I was inspired to write this thread by a "The end of all life" blog and it is somewhat complemented by it.
Couple of years back I watched some documentary on TV about prolonging the human lifespan (in the medical way). There was a brief comment, a theory if you will, that got my attention.
The theory, in general, was that if you scan complete human body, capturing it's finest details down to the subatomic particle level, store that data in computer's memory and use it in a program that simulates laws of physics, add a virtual environment, you would get a fully conscious and fully functional human body in a digital form. The digital 1:1 copy of you. Only difference would be the with passage of time. You can imagine that the "simulation of you" wouldn't be in a real-time and to simulate one second of alive human body would take some super-computer years, maybe decades. But perception of time, or if you prefer, the time passage in the simulated universe would not be any different from the real time passage, if the laws of physics are same.
That sounds like a distant, but very possible future. One can even imagine that someone would try to make a simulation of not just one person, but whole community, or, perhaps the whole planet, giving that the tech. level of the distant future super-computers would be capable of such complex performance. And why stop there? Why not the whole universe?
Now, taking that into account, who's to say that the reality isn't simulated here? And the "God" most people believe in, is just some geek that ran the new "The Sims"?
If you read my comment on "The end of all life" blog, you will see that I mentioned "interconnected universes". That complements this theory.
If our universe is nothing but a simulation on some computer, then "interconnected universes" can only mean one thing: NETWORK. (Maybe this is on-line version of The Sims?)
This theory could raise many questions, and the biggest one, the question of all questions would be:
"If this is a simulation after all, what is stopping that someone that ran this simulation from flipping the switch?"
If you think about it for a while, you would realize the ethics involved.
To understand my point, you must take into consideration couple of things:
a) If you create a fully conscious replica of you that is in no way different from you, or there are some superficial differences (same kind of differences that exist between two different persons), yet it is still fully conscious and sentient, regardless of whether it is in "digital" or "organic" form,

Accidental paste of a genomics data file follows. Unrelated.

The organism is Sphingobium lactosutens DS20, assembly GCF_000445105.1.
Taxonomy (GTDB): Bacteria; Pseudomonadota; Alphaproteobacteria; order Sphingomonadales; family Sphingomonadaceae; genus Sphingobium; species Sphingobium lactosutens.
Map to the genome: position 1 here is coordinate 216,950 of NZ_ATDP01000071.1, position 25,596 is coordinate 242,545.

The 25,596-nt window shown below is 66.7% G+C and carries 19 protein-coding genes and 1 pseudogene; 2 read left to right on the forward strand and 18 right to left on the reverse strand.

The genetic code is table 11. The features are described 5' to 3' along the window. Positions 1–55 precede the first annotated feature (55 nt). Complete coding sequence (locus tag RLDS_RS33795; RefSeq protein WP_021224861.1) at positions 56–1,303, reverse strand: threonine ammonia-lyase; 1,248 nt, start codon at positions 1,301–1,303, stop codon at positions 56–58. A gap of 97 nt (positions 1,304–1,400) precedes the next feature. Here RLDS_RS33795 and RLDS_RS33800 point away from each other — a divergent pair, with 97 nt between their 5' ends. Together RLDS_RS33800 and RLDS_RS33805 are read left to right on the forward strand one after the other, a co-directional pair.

b) If you follow philosophy of René Descrates (I think, therefore, I am) you would conclude that "digital you", the moment it starts, would became another conciousness... another personality.. another mind.. another sentient being.. another existence.. another soul, if you will.
I guess, turning it off could be considered as same as parent killing it's own child. One just don't have the moral right to terminate somebody else's existence, no matter what form of existence it is.
What about "more than one digital person" situation? I guess that the same ethics comply there, only on the larger scale.
And what if people finally realize the concept of the universe and put it in a simple formula, (like Albert Einstein was trying to do before he died) and make an absolute universe simulation from it's beginnings (big bang), just like the universe that we are experiencing now, and that has been going on for billions of years (on our time-scale)?
That could be interpreted as ... well, divine act. The genesis.
God said, "Let us make man in our image, after our likeness: and let them have dominion over the fish of the sea, and over the birds of the sky, and over the livestock, and over all the earth, and over every creeping thing that creeps on the earth."
God created man in his own image. In God's image he created him; male and female he created them.
I guess multiple universes theory (or "networking", as I have bluntly illustrated) can be considered as some sort of virtual polytheism.
This thread may be interpreted as sacrilege to some people (religious fanatics) that conceder mentioning of God, in any form other than some religious material quotes, as a mortal sin.
To those people I will say this:
This story is fictional. Any resemblance of the events, names, personalities, places, organizations or religions in this story to actual names, events or religions is pure coincidence.:twisted: